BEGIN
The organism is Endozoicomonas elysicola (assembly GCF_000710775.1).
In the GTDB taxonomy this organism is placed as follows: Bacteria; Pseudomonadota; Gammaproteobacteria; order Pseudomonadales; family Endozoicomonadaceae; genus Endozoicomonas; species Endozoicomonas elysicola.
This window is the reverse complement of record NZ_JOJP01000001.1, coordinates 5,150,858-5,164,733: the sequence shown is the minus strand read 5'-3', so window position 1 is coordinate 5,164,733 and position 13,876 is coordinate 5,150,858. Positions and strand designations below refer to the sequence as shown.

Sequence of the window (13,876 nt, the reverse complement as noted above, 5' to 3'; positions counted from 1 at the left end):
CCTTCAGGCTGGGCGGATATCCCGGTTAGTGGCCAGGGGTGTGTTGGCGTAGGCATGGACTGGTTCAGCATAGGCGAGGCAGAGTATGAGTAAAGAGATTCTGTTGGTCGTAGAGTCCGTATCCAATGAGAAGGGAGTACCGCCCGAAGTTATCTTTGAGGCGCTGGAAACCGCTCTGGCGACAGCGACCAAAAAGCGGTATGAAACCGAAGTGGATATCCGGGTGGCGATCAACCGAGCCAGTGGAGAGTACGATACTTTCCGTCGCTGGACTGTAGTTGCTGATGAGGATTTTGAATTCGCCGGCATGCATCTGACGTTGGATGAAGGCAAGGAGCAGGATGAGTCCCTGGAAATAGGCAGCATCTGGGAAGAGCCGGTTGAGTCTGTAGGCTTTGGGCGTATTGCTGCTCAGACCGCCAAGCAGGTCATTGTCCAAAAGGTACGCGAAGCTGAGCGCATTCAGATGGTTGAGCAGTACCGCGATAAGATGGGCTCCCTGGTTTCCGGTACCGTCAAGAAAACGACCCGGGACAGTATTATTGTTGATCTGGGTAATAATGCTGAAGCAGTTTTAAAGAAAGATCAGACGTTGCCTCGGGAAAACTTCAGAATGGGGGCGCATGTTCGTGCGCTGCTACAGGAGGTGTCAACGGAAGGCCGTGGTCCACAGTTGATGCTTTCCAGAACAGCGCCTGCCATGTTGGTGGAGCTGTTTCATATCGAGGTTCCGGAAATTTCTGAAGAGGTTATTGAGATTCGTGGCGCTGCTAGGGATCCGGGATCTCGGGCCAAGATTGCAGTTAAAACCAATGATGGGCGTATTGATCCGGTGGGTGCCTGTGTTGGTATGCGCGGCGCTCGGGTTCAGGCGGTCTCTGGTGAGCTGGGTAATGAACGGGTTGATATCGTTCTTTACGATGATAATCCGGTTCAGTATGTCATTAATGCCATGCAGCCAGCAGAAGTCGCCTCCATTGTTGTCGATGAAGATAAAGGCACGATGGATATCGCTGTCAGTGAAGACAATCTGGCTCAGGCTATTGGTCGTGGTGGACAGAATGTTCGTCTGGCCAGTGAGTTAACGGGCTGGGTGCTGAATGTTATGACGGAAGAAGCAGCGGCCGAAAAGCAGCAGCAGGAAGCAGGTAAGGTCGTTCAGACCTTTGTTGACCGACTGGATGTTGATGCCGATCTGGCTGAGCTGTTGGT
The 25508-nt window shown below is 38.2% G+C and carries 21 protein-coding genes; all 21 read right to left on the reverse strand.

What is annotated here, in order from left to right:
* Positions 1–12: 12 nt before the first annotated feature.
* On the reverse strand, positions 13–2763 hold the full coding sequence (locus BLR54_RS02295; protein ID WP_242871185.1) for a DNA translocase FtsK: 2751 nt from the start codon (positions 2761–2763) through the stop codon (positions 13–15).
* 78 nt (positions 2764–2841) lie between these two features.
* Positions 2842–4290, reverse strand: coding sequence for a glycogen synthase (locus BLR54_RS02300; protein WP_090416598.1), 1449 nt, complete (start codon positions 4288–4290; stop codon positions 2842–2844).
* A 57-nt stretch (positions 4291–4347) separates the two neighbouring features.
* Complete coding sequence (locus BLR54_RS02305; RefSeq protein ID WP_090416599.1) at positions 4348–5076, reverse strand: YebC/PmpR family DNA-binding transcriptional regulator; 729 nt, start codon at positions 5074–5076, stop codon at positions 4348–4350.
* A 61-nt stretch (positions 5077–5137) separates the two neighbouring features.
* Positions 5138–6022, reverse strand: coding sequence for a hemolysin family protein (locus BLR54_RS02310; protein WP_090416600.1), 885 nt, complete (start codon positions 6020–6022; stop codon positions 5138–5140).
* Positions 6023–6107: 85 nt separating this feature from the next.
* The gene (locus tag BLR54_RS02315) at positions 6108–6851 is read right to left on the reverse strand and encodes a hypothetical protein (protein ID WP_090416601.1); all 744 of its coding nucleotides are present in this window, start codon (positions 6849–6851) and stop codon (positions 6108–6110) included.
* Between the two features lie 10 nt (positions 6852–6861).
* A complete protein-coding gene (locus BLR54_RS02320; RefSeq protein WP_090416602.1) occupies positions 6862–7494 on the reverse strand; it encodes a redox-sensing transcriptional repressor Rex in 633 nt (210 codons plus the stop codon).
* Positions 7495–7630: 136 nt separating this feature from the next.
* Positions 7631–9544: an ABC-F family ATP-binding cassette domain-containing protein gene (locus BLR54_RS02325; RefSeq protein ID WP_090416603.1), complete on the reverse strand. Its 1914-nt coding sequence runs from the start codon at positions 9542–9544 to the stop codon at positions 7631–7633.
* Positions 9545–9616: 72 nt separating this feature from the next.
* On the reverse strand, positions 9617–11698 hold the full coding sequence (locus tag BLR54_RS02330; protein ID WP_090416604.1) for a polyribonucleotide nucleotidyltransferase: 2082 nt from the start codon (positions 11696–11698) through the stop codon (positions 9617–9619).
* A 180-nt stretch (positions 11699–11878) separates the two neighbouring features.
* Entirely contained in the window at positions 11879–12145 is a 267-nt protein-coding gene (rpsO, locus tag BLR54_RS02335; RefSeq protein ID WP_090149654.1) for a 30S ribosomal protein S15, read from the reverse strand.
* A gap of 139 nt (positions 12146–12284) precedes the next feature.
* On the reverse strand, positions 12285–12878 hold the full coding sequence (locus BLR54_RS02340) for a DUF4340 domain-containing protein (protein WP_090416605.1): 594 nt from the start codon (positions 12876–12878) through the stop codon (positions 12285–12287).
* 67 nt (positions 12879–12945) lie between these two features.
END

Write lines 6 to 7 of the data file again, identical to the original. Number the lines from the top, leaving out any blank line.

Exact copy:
The 25508-nt window shown below is 38.2% G+C and carries 21 protein-coding genes; all 21 read right to left on the reverse strand.

What is annotated here, in order from left to right: